On the Fringes

Two CCACE members took part in the Cabaret of Dangerous ideas at the Edinburgh Festival Fringe.
(The Cabaret of Dangerous Ideas is coordinated by the Beltane Public Engagement Network) 

What keeps you sharp?

Alan Gow based his show “What Keeps You Sharp?” on his team’s recently completed nationwide survey, in which over 3000 people aged 40 and over from across the UK participated.

The show appeared twice in the programme, with over 180 people attending across the two dates. The Fringe audiences were asked to consider questions including “When do our thinking skills start to decline?” and “Are the changes in thinking skills due to our genes or lifestyles?”. Each question led to discussion of the audience responses, how those matched the nationwide survey, and then back to the latest research findings.

The key question was, of course, “What keeps us sharp?” and the audience suggestions allowed reference to many of the research findings from the Lothian Birth Cohorts studies at Edinburgh.

The Ageing Lab are currently recruiting people aged 65 or over for their study on activity in older age.  See www.healthyageing.hw.ac.uk for more details.

Is monolingualism making us ill?

In his Fringe show, Thomas Bak proposed that there is nothing ‘natural’ about monolingulism: it is a "disease of the civilisation", like obesity and diabetes[1]. In health terms he compared it to a sedentary lifestyle - the results are accelerated cognitive ageing, earlier onset of dementia and a slower recovery from stroke.

 

But, just as we can improve our physical heath by voluntary exercise, we can also improve our mental agility by learning languages. And, as our research shows, it is never too late to start it. We found measurable improvements on tests of attention after just one week of intensive language courses and this in participants up to 78-years old!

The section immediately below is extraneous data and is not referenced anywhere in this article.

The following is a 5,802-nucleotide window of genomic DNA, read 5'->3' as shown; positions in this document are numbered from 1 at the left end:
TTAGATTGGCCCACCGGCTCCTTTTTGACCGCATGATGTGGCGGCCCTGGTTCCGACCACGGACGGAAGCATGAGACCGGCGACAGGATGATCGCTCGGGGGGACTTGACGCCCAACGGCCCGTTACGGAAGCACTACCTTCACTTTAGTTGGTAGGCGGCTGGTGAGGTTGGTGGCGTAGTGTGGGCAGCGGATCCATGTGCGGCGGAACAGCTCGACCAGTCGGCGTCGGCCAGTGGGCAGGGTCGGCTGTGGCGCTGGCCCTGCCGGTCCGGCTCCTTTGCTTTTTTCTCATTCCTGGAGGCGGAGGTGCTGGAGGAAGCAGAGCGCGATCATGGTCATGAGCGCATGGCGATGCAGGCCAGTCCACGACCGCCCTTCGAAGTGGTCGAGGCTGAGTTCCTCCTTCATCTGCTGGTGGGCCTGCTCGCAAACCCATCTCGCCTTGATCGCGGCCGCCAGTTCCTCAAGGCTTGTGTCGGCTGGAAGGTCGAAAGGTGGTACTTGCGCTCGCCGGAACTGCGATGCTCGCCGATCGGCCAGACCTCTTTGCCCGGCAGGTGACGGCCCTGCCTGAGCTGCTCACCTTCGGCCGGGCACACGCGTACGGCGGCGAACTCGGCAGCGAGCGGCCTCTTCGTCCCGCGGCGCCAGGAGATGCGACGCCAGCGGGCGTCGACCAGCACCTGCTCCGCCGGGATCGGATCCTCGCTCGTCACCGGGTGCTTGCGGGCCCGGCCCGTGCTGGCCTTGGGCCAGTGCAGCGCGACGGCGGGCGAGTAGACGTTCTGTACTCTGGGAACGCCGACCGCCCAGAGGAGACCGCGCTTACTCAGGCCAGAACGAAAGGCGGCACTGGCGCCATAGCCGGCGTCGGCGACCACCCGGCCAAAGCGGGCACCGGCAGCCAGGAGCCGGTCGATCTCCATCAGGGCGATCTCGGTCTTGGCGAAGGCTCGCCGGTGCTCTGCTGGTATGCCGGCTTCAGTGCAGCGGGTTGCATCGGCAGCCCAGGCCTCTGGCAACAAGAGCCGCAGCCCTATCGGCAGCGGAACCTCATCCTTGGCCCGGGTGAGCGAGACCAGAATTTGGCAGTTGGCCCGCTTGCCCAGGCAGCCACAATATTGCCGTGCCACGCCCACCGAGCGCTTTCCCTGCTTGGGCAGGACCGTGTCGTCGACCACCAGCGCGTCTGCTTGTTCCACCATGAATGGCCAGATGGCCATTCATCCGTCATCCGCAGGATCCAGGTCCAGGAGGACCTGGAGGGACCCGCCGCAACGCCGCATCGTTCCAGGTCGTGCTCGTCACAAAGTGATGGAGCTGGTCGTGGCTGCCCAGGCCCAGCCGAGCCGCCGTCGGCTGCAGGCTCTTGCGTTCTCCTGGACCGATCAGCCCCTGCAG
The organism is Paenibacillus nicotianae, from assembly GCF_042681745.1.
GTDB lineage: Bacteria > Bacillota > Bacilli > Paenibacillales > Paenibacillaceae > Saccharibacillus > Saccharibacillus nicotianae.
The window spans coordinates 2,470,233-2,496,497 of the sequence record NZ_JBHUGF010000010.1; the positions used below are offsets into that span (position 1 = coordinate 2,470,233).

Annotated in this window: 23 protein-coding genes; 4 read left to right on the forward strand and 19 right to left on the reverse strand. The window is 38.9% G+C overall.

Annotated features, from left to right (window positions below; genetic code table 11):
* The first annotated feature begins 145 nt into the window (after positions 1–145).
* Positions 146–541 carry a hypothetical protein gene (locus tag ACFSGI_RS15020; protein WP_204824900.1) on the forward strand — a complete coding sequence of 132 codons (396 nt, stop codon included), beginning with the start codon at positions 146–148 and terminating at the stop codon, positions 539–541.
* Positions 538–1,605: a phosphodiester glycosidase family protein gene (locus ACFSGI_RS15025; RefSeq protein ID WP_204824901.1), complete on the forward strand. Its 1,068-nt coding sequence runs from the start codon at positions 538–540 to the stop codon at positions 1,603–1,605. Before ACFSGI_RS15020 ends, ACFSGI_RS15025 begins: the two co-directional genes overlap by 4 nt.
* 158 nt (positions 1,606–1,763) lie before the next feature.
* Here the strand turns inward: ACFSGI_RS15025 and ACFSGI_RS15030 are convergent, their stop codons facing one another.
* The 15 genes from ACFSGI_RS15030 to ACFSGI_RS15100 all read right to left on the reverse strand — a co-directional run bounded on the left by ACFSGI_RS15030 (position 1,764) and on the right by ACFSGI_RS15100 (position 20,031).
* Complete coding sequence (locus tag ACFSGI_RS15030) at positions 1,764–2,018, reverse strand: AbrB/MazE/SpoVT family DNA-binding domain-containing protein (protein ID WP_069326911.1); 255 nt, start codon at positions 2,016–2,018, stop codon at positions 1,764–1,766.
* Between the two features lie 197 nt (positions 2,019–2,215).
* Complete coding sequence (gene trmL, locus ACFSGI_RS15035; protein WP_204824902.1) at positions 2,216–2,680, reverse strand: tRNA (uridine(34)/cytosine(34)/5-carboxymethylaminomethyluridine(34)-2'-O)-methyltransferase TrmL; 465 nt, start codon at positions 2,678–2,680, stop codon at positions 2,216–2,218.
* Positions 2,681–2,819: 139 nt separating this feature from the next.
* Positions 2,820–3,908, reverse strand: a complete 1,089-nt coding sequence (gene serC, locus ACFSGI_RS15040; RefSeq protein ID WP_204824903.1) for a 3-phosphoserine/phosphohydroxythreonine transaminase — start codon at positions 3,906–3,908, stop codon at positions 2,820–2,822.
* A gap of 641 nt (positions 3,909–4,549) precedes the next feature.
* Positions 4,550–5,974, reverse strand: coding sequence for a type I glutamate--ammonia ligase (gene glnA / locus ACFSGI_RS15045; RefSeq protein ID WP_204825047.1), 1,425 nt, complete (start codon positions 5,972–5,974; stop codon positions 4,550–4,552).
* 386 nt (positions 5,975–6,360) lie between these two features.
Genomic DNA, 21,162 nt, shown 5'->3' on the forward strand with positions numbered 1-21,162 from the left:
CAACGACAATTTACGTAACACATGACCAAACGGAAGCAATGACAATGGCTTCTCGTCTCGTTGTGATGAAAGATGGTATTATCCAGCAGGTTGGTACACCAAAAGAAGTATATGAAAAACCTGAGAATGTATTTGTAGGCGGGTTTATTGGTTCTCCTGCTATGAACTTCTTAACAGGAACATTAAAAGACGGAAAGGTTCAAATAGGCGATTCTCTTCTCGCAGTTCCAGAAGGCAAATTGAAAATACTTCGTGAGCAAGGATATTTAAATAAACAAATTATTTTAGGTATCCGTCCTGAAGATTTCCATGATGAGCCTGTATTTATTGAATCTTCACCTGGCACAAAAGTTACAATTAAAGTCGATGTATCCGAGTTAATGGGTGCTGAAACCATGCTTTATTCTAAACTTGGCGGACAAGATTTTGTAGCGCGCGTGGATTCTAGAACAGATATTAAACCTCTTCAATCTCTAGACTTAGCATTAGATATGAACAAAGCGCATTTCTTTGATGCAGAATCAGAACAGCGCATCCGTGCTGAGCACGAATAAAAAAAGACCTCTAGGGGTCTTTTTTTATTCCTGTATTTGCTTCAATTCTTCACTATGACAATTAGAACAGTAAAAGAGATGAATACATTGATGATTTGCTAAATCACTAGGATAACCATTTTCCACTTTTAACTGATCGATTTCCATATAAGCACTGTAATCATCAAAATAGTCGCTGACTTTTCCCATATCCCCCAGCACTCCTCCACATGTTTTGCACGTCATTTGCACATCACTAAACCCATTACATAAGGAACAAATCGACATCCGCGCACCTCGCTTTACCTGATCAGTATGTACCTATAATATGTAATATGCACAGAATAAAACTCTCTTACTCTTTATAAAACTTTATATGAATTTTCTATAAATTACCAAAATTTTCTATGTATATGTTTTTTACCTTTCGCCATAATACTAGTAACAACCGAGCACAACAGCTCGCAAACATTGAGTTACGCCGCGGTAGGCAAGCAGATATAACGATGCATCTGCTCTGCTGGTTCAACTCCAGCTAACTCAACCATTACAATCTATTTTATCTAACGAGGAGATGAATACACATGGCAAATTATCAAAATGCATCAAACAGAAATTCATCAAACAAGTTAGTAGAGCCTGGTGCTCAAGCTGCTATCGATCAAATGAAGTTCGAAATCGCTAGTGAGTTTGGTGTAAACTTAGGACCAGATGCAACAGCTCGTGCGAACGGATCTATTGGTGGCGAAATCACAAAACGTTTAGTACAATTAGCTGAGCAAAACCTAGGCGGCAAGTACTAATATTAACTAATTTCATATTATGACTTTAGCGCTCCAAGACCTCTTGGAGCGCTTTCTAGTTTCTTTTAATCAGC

[1]

Bak TH, Mehmedbegovic D (2017) Healthy linguistic diet: the value of linguistic diversity and language learning. Journal of Languages, Society and Policy. Published on-line 21 May 2017

Read our review/commentary articles

If you would like to access our cognitive ageing and cognitive epidemiology review and/or commentary papers then click here

Join our mailing list

Please email ccace@ed.ac.uk

 

 
What research work does CCACE do?

CCACE examines cognitive ageing from a range of perspectives.

Find out what our research groups do by clicking here

CCACE KE Activities

 CCACE engages in many forms of knowledge exchange, engaging with schools, the general public, media, business and policy makers.

Find out more here.

News and stories for CCACE

Find out about some of our CCACE news items, read stories on some of our past activities and access our newsletters by clicking here

CCACE Software and Resources

 Click here to access our freely available CCACE software and resources for:

Guide to systematic reviews and meta-analysis / R programming script / Deary-Liewald Reaction Time Test / summary results for data sharing